A short excerpt from Marth Beck’s book Leaving the Saints: one child’s story of survival and hope discussing, from Martha’s perspective, Hugh Nibley’s reaction to learning that she had left the LDS faith. Pages 252 to 254:

That visit comes to mind again in the hotel room, ten years later, just after I drop my regrettably casual comment concerning my own apostasy. My father still looks so shocked that I realize that family and friends must have somehow protected him from the knowledge that I actually left Mormonism.

“Well,” he says, finally catching his breath. “This will never do. You’ll regret it, I’ll tell you that. You’ll get hit by a ton of bricks for abandoning the Gospel.”

“You could be right,” I say mildly. So far, abandoning the Gospel has brought me out of pain and isolation into happiness and love, but I can’t be empirically sure whether his statement is true or false; it is scientifically indeterminable.

“There are penalties for that kind of thing,” says my father.

“Could be,” I say again. This response does not appear to be making my father feel better. He seems anxious and angry, unsure how to proceed with someone outside the system in which he is revered.

“Well,” he mutters under his breath, “that’s how you can tell the Church is true—people leave it, but they can’t leave it alone. Always attacking, always lashing out, because you can’t get away from the fact that it’s the Lord’s work.”

He used to say this kind of thing often in speeches, even when I was a child. It occurred to me at a fairly young age that according to this logic, Frederick Douglass and Elie Wiesel could have believed that slavery and the Holocaust were God’s work, too—after all, they just kept on talking, talking, talking about these systems, even after they’d left them behind. It’s one of my father’s favorite rhetorical techniques, the old double bind: if you profess that the Mormon Church is true, that’s because you know it’s true; if you profess that it isn’t true, that, too, is because you know it’s true.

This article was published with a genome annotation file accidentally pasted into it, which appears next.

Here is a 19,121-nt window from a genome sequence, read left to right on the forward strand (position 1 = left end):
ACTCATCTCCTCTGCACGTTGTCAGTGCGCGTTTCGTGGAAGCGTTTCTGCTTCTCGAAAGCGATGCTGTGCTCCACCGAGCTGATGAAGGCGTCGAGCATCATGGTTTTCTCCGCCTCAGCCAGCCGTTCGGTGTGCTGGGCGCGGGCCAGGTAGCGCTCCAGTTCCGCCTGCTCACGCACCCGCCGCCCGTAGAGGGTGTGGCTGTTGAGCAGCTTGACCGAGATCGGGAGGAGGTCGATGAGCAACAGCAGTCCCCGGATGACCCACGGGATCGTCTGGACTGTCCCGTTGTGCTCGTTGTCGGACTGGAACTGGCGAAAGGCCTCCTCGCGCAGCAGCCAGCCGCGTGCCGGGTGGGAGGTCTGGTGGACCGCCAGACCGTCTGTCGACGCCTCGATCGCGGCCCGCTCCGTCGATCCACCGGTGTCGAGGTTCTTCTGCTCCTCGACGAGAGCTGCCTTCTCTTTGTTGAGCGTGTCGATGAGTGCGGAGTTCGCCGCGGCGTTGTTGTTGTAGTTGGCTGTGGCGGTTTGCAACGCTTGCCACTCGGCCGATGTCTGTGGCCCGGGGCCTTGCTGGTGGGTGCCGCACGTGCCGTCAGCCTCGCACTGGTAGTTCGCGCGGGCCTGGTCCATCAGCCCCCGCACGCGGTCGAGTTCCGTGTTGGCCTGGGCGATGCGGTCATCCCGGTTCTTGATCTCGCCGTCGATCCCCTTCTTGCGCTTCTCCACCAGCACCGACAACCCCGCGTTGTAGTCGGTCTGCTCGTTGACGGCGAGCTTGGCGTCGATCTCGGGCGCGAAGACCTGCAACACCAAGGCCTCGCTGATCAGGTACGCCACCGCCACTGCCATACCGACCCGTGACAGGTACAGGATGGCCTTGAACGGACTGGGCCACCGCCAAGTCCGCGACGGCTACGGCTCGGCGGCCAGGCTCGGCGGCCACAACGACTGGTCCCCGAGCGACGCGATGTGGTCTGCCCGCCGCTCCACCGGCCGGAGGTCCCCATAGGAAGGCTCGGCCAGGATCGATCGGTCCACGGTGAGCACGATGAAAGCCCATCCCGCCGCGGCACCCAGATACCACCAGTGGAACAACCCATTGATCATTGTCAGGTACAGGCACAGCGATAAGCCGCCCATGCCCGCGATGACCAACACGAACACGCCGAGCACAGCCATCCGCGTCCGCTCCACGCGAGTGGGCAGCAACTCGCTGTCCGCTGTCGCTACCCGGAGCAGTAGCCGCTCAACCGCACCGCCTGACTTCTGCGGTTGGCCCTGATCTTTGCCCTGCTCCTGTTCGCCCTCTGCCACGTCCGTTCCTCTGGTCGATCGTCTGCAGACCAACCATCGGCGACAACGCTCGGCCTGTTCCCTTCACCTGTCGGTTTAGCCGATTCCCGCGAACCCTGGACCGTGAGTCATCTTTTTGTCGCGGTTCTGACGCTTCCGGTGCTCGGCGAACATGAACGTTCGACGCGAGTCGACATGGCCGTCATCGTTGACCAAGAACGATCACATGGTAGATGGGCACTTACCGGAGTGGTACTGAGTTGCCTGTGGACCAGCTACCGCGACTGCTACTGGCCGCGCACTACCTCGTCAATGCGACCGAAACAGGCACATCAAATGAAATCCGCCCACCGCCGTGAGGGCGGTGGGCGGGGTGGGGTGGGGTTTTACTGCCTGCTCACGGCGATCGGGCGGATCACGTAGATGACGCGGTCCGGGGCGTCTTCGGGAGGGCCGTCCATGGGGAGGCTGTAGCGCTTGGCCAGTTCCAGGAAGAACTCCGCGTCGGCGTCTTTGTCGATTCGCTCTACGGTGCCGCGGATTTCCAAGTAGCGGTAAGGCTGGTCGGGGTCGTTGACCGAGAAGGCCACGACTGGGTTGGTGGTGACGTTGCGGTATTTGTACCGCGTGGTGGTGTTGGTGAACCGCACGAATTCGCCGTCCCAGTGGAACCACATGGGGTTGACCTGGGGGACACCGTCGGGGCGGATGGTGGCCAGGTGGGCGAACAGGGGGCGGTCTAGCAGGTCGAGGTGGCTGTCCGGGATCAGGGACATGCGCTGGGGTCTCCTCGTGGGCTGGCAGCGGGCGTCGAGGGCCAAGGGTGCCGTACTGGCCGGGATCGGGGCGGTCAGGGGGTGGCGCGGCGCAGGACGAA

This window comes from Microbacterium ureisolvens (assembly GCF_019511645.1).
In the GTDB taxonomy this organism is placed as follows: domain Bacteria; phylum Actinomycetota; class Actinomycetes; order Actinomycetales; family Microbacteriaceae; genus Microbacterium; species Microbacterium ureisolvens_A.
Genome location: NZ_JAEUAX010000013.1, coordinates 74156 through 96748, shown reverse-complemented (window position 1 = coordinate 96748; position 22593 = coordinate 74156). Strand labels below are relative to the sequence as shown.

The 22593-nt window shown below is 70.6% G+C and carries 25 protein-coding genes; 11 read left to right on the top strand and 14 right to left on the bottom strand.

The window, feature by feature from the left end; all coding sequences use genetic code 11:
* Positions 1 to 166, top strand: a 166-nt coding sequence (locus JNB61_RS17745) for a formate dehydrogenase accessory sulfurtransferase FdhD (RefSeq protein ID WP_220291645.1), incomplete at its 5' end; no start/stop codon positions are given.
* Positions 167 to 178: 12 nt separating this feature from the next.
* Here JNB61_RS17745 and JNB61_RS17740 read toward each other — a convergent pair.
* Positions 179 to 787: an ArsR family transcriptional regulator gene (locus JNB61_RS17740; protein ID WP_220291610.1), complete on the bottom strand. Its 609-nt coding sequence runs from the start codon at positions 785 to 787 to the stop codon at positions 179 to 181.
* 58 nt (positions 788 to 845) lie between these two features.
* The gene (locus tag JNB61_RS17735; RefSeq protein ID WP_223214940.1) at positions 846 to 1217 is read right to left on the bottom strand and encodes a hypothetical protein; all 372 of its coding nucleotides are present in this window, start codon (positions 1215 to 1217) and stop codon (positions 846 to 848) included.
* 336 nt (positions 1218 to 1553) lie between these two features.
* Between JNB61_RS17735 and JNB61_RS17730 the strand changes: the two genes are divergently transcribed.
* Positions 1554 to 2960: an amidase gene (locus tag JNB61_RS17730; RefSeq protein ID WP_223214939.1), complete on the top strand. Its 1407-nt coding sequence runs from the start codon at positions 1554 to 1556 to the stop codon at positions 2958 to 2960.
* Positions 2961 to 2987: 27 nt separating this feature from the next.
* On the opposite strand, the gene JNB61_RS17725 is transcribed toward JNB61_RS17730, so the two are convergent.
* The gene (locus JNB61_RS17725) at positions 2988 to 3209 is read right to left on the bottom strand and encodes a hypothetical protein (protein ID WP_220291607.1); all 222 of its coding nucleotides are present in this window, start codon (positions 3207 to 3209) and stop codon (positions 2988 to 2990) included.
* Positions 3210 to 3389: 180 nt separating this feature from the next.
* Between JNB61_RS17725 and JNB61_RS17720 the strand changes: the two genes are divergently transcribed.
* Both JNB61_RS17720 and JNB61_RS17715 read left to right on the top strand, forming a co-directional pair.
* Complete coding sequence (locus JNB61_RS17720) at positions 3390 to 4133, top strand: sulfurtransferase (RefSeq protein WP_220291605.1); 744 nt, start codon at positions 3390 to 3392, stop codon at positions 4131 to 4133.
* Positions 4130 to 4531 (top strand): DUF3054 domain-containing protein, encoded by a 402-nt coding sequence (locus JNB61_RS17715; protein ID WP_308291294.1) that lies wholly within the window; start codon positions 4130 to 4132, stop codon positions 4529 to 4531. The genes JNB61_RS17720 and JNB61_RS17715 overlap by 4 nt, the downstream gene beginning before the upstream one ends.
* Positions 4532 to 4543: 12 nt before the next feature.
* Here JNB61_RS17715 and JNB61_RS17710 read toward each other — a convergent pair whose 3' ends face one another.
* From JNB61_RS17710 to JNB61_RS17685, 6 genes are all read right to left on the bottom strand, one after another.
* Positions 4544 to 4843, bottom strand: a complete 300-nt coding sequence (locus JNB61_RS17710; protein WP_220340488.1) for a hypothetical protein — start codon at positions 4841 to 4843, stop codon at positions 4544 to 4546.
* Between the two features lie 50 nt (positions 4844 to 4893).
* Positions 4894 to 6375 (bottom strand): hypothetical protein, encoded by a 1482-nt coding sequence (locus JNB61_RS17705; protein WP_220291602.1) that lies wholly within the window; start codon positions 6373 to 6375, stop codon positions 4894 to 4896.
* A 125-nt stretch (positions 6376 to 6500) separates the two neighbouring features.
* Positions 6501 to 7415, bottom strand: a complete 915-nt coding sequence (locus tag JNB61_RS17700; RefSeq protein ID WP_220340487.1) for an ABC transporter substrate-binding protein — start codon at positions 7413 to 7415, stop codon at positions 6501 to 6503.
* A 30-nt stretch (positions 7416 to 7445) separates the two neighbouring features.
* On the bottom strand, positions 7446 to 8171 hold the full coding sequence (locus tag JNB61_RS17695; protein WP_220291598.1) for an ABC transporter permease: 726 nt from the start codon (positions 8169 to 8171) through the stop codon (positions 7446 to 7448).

“Could be,” I repeat blandly.

My father is now thoroughly upset. “You’ve kept me from my work long enough,” he says to Diane. “Let’s end this foolishness now.”

Diane looks at me, and I shake my head. It’s the same head shake Rachel gave me one day in her office, when I’d been racked by nightmares for weeks, and my father had just been given yet another award for his righteousness. “I want to at least fight him!” I almost shouted during my private session. “It’s not fair that he can just get away with it. How can he just get away with it?”

“He hasn’t,” said Rachel. “He’s earned everything he’s been given by the Church—just think what your life would be like if you’d been willing to do what he’s done.”

“Oh, God,” I’d said, blinking away angry tears. “He’s in hell, isn’t he?”

That was when Rachel shook her head. “I don’t even know where he is,” she said. “I can’t even imagine it.”

So now, even with Diane looking as though she wishes I’d put up more of a fight, I decide to stop struggling against what is. My father’s core belief is that he is always right, and mine is that I may always, in any circumstances, be wrong. That’s as close to tying us back together, as close to the same religion, as my father and I are likely to get.